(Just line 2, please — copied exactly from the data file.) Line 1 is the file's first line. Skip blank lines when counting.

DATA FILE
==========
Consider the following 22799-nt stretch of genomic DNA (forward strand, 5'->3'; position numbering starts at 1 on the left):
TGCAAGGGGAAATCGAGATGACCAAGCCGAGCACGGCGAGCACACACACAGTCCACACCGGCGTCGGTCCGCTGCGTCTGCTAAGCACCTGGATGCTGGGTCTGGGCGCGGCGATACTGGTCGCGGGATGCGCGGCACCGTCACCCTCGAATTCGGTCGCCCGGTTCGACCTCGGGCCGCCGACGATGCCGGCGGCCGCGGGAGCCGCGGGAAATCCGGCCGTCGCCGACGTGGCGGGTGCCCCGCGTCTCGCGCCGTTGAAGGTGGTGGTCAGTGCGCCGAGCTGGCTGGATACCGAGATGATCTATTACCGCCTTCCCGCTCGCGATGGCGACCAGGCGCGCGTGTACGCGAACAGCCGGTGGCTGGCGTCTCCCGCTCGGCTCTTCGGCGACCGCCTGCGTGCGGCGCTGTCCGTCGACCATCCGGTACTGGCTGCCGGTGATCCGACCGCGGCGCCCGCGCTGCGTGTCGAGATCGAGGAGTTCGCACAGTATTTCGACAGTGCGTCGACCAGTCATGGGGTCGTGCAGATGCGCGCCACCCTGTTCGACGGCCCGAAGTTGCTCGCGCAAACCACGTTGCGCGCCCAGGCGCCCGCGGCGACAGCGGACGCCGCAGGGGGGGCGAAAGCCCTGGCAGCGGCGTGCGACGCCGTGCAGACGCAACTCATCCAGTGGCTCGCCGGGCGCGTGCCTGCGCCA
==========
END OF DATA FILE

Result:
TGCAAGGGGAAATCGAGATGACCAAGCCGAGCACGGCGAGCACACACACAGTCCACACCGGCGTCGGTCCGCTGCGTCTGCTAAGCACCTGGATGCTGGGTCTGGGCGCGGCGATACTGGTCGCGGGATGCGCGGCACCGTCACCCTCGAATTCGGTCGCCCGGTTCGACCTCGGGCCGCCGACGATGCCGGCGGCCGCGGGAGCCGCGGGAAATCCGGCCGTCGCCGACGTGGCGGGTGCCCCGCGTCTCGCGCCGTTGAAGGTGGTGGTCAGTGCGCCGAGCTGGCTGGATACCGAGATGATCTATTACCGCCTTCCCGCTCGCGATGGCGACCAGGCGCGCGTGTACGCGAACAGCCGGTGGCTGGCGTCTCCCGCTCGGCTCTTCGGCGACCGCCTGCGTGCGGCGCTGTCCGTCGACCATCCGGTACTGGCTGCCGGTGATCCGACCGCGGCGCCCGCGCTGCGTGTCGAGATCGAGGAGTTCGCACAGTATTTCGACAGTGCGTCGACCAGTCATGGGGTCGTGCAGATGCGCGCCACCCTGTTCGACGGCCCGAAGTTGCTCGCGCAAACCACGTTGCGCGCCCAGGCGCCCGCGGCGACAGCGGACGCCGCAGGGGGGGCGAAAGCCCTGGCAGCGGCGTGCGACGCCGTGCAGACGCAACTCATCCAGTGGCTCGCCGGGCGCGTGCCTGCGCCA